Canadians are definitely uneducated about it otherwise they would not allow politicians to back away from committments to assist families with the costs of education. You have bandied the ‘cost’ of national daycare. What about the cost of so many women who don’t participate in the workforce due to the problems of having children and maintaining work in environments that make it impossible to balance responsibilities unless you are rich? Has your party tabulated it? Society will grow and benefit when women and men finally share family responsibilities and household incomes equitably. While women must carry the burden, make 70% of the wage, Canada moves backwards and stagnates and what do you think is the cost of that? Alot more than 30 billion. How much went to auto companies to save jobs that support entire familes while they build the cars noone wants? There is so much waste in government. Clean up that, and spend it on the full participation of women in ‘society’ , that is, the workfore and in education, and the balance sheet will look alot better for Canada.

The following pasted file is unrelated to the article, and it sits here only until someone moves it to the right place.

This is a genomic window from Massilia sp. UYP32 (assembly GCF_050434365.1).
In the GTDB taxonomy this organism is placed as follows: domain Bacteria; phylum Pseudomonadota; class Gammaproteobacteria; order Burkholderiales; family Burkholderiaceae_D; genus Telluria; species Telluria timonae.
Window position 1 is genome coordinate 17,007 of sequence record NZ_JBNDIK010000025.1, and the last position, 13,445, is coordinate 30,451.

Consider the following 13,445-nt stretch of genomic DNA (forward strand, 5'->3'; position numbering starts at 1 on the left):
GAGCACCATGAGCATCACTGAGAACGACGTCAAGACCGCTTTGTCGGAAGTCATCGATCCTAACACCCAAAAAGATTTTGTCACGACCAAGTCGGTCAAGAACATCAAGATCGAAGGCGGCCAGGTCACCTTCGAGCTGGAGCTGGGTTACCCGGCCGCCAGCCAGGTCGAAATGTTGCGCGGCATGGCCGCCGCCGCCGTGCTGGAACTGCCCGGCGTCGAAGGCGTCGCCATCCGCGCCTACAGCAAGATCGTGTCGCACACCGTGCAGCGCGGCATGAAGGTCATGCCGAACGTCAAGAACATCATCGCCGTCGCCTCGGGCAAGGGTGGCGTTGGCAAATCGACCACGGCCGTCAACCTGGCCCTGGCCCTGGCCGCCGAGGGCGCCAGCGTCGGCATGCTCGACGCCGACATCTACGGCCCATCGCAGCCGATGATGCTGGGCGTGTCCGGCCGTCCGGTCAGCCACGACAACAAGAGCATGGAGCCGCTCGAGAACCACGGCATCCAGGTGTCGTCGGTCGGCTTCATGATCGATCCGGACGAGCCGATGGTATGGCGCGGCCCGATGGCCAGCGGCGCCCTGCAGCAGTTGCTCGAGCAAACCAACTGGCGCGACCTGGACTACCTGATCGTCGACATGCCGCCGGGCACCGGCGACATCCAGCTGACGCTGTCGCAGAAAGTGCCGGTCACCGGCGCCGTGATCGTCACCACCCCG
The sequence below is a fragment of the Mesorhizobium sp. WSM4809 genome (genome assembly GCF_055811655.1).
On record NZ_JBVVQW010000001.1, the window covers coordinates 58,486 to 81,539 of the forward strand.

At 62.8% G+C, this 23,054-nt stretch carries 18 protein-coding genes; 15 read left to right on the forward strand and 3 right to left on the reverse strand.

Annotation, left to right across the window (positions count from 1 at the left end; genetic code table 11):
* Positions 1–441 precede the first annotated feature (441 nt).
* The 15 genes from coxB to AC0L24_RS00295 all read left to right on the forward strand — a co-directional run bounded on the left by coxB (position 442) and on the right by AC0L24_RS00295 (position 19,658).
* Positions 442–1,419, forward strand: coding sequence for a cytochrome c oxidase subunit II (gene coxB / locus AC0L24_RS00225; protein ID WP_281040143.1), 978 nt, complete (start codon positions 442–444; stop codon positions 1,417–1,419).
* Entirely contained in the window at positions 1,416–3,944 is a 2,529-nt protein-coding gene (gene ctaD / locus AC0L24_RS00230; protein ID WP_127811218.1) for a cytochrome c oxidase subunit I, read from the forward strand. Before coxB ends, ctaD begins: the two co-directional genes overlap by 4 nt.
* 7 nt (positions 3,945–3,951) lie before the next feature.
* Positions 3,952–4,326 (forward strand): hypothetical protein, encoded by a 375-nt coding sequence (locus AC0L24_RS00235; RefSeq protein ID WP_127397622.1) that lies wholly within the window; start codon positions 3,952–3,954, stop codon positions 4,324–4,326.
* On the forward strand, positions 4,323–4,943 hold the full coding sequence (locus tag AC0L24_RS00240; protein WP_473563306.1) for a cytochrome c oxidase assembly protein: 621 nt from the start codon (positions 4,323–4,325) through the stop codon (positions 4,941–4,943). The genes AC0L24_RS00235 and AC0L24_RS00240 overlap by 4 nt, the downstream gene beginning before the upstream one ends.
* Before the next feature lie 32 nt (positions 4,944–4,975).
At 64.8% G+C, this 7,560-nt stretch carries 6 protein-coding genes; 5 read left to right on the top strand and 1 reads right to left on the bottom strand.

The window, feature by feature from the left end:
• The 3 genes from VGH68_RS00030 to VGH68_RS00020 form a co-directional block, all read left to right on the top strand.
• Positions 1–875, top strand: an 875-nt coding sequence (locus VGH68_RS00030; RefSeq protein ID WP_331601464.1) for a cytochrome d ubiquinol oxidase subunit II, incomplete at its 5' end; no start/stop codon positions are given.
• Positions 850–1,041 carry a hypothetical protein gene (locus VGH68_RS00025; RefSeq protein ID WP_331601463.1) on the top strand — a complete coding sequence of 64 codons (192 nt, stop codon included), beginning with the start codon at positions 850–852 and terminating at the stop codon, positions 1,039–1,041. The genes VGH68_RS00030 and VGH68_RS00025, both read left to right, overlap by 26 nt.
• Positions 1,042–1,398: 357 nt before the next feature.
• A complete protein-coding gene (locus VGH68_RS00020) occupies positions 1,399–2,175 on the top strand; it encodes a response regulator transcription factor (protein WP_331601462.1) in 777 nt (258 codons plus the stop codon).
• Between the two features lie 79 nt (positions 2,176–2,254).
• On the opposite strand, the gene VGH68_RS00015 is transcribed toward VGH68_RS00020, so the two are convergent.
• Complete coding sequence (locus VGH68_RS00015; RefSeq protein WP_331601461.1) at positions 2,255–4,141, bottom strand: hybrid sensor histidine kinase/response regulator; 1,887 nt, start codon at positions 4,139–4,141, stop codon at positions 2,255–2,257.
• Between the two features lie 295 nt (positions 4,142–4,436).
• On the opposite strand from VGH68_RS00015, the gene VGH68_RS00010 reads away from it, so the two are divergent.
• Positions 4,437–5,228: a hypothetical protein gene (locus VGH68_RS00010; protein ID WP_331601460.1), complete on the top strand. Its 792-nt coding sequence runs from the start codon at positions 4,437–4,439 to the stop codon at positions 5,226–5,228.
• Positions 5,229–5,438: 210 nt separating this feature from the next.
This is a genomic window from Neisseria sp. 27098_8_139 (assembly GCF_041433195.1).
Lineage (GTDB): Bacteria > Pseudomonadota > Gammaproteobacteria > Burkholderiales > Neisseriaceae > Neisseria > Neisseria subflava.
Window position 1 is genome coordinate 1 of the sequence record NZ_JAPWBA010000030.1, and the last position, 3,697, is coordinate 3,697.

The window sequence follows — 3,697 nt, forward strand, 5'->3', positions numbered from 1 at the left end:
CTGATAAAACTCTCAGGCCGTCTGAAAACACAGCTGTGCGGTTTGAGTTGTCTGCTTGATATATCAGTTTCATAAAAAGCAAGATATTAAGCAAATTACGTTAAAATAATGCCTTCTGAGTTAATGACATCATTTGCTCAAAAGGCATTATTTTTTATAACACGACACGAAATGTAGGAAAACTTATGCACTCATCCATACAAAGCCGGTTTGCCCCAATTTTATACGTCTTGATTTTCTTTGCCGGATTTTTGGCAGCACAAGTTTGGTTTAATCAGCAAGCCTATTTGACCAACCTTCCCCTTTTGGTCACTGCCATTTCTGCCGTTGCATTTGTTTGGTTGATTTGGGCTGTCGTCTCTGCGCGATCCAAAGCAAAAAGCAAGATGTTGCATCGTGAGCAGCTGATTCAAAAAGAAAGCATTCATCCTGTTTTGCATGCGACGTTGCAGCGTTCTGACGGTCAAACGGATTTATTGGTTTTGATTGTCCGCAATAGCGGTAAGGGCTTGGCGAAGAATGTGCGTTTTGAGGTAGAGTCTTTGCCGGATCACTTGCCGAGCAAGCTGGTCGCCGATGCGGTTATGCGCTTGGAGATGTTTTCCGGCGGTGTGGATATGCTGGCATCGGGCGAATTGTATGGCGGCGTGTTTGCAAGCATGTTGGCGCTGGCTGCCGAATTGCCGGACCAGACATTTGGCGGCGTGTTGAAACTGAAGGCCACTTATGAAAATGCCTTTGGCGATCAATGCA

• Sorry if I’m misunderstanding your various points here, but earlier in the thread, you stated you were receiving “327 from Harper…50 from McGuinty” and paying no taxes. My guess is that your income is at the lower level.

      As a single mother of one, I’m currently getting less than $50/month in federal & provincial benefits and paying lots of taxes. I’m guessing I’m in a higher income bracket than you.

      My child had excellent daycare, and I paid through the nose for it. >$600/month. I was making good money at the time and didn’t begrudge a cent of my daycare costs, although I was pretty bugged about my tax rates. Living in BC at the time (late 90s), my effective tax rate (fed/prov combined) was well over 45% with very few write offs (other than daycare costs).